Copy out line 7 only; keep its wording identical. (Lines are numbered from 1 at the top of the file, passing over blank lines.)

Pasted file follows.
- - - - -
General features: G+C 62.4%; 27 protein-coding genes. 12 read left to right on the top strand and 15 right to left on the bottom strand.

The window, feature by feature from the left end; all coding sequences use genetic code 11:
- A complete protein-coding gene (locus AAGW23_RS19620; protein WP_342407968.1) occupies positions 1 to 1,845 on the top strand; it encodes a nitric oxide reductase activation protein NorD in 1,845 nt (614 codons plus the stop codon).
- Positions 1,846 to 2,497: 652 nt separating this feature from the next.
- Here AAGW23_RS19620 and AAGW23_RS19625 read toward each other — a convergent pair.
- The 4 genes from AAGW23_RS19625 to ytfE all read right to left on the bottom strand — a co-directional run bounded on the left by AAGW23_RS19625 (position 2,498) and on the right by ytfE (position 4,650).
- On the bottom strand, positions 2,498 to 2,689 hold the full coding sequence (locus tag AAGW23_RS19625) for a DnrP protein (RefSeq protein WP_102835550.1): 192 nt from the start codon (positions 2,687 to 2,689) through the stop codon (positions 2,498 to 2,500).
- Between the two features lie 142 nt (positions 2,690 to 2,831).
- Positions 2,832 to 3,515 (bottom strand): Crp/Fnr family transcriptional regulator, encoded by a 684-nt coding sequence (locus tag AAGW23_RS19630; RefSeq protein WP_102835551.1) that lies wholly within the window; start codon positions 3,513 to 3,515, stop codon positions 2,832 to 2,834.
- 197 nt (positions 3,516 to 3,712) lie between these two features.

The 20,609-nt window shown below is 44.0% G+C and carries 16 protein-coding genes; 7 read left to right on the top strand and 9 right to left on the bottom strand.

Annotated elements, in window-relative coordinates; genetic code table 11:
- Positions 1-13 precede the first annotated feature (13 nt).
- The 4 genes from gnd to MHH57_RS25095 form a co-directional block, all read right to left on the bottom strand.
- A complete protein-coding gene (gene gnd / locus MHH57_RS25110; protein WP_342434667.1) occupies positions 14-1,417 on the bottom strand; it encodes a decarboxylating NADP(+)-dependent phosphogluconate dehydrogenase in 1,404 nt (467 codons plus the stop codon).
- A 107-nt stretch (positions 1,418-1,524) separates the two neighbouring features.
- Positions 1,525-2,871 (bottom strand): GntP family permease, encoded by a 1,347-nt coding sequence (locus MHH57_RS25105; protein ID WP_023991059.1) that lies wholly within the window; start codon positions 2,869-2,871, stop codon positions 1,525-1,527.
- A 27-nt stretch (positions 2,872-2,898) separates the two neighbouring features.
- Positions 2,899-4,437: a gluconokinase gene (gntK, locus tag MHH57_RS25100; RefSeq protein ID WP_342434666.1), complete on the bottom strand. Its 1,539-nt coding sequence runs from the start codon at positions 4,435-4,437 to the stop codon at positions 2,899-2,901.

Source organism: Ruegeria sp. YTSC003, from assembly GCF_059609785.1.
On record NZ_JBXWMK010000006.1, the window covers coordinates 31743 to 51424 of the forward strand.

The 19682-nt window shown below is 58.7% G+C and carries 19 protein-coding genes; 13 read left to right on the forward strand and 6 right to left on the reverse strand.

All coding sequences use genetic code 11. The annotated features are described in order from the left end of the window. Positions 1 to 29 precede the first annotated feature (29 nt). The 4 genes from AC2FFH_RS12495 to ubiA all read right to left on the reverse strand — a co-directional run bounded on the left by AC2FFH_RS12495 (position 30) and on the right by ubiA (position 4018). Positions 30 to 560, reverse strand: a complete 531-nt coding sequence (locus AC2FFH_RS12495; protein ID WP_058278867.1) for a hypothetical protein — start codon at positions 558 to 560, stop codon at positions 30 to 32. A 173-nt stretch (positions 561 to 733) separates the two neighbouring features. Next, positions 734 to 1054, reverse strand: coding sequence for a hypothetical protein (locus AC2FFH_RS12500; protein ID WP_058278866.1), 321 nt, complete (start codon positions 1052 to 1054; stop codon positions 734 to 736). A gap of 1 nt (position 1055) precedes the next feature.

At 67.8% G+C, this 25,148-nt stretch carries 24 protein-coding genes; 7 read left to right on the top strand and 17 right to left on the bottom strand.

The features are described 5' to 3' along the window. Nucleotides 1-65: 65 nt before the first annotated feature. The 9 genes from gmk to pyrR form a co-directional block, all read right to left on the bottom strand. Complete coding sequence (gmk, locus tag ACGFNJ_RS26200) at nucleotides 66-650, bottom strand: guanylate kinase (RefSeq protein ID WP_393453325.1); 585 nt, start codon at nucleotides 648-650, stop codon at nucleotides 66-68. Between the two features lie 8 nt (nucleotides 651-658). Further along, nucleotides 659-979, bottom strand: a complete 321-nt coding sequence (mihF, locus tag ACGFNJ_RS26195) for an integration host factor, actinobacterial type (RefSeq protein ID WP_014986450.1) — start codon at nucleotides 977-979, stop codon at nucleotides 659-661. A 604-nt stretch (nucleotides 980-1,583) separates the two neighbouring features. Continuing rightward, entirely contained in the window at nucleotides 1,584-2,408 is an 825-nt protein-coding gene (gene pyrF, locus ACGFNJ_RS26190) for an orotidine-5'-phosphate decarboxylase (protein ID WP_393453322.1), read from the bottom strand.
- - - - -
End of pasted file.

- On the bottom strand, positions 2,498 to 2,689 hold the full coding sequence (locus tag AAGW23_RS19625) for a DnrP protein (RefSeq protein WP_102835550.1): 192 nt from the start codon (positions 2,687 to 2,689) through the stop codon (positions 2,498 to 2,500).